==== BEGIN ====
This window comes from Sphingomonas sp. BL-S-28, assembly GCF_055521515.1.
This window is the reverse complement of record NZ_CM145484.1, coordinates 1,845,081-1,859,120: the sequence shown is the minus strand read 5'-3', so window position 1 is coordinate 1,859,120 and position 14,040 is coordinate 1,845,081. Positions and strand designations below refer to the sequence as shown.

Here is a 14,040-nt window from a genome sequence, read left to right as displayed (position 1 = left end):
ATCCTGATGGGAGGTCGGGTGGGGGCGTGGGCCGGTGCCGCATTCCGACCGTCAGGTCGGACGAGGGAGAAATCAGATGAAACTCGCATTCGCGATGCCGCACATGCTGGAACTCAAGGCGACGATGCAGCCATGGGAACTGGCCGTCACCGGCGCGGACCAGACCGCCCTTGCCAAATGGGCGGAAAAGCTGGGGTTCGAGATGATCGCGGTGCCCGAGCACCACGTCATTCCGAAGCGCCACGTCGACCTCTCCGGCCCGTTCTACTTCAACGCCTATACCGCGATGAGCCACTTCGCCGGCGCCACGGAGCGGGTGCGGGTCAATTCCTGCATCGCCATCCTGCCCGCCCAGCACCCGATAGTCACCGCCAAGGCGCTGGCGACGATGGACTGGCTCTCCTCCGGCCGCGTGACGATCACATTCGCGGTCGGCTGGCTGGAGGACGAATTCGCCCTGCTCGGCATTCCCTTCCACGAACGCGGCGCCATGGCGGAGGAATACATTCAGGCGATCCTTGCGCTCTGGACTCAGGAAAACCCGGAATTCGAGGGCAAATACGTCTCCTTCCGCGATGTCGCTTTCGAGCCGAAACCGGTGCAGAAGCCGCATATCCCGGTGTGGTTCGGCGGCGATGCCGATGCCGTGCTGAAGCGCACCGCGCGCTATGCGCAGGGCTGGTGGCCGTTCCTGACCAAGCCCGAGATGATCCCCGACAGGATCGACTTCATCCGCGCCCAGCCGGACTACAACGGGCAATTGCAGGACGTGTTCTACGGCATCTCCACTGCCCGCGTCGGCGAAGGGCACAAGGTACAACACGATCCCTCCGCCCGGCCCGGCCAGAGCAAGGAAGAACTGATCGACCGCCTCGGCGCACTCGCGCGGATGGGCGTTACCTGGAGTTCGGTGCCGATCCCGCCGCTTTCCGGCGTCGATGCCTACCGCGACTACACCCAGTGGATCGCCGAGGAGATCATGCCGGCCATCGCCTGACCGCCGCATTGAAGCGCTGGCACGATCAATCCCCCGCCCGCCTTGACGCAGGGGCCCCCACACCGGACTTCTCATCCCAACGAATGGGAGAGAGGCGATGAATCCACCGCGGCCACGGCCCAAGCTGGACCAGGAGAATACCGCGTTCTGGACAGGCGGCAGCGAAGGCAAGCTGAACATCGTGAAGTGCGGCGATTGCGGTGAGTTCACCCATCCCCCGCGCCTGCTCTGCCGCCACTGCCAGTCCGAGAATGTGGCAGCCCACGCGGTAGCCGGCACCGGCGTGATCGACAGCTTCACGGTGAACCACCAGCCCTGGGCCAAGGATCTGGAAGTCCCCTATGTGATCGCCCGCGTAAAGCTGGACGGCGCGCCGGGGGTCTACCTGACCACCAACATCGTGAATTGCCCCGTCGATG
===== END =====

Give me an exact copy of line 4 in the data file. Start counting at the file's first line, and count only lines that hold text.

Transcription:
ATCCTGATGGGAGGTCGGGTGGGGGCGTGGGCCGGTGCCGCATTCCGACCGTCAGGTCGGACGAGGGAGAAATCAGATGAAACTCGCATTCGCGATGCCGCACATGCTGGAACTCAAGGCGACGATGCAGCCATGGGAACTGGCCGTCACCGGCGCGGACCAGACCGCCCTTGCCAAATGGGCGGAAAAGCTGGGGTTCGAGATGATCGCGGTGCCCGAGCACCACGTCATTCCGAAGCGCCACGTCGACCTCTCCGGCCCGTTCTACTTCAACGCCTATACCGCGATGAGCCACTTCGCCGGCGCCACGGAGCGGGTGCGGGTCAATTCCTGCATCGCCATCCTGCCCGCCCAGCACCCGATAGTCACCGCCAAGGCGCTGGCGACGATGGACTGGCTCTCCTCCGGCCGCGTGACGATCACATTCGCGGTCGGCTGGCTGGAGGACGAATTCGCCCTGCTCGGCATTCCCTTCCACGAACGCGGCGCCATGGCGGAGGAATACATTCAGGCGATCCTTGCGCTCTGGACTCAGGAAAACCCGGAATTCGAGGGCAAATACGTCTCCTTCCGCGATGTCGCTTTCGAGCCGAAACCGGTGCAGAAGCCGCATATCCCGGTGTGGTTCGGCGGCGATGCCGATGCCGTGCTGAAGCGCACCGCGCGCTATGCGCAGGGCTGGTGGCCGTTCCTGACCAAGCCCGAGATGATCCCCGACAGGATCGACTTCATCCGCGCCCAGCCGGACTACAACGGGCAATTGCAGGACGTGTTCTACGGCATCTCCACTGCCCGCGTCGGCGAAGGGCACAAGGTACAACACGATCCCTCCGCCCGGCCCGGCCAGAGCAAGGAAGAACTGATCGACCGCCTCGGCGCACTCGCGCGGATGGGCGTTACCTGGAGTTCGGTGCCGATCCCGCCGCTTTCCGGCGTCGATGCCTACCGCGACTACACCCAGTGGATCGCCGAGGAGATCATGCCGGCCATCGCCTGACCGCCGCATTGAAGCGCTGGCACGATCAATCCCCCGCCCGCCTTGACGCAGGGGCCCCCACACCGGACTTCTCATCCCAACGAATGGGAGAGAGGCGATGAATCCACCGCGGCCACGGCCCAAGCTGGACCAGGAGAATACCGCGTTCTGGACAGGCGGCAGCGAAGGCAAGCTGAACATCGTGAAGTGCGGCGATTGCGGTGAGTTCACCCATCCCCCGCGCCTGCTCTGCCGCCACTGCCAGTCCGAGAATGTGGCAGCCCACGCGGTAGCCGGCACCGGCGTGATCGACAGCTTCACGGTGAACCACCAGCCCTGGGCCAAGGATCTGGAAGTCCCCTATGTGATCGCCCGCGTAAAGCTGGACGGCGCGCCGGGGGTCTACCTGACCACCAACATCGTGAATTGCCCCGTCGATG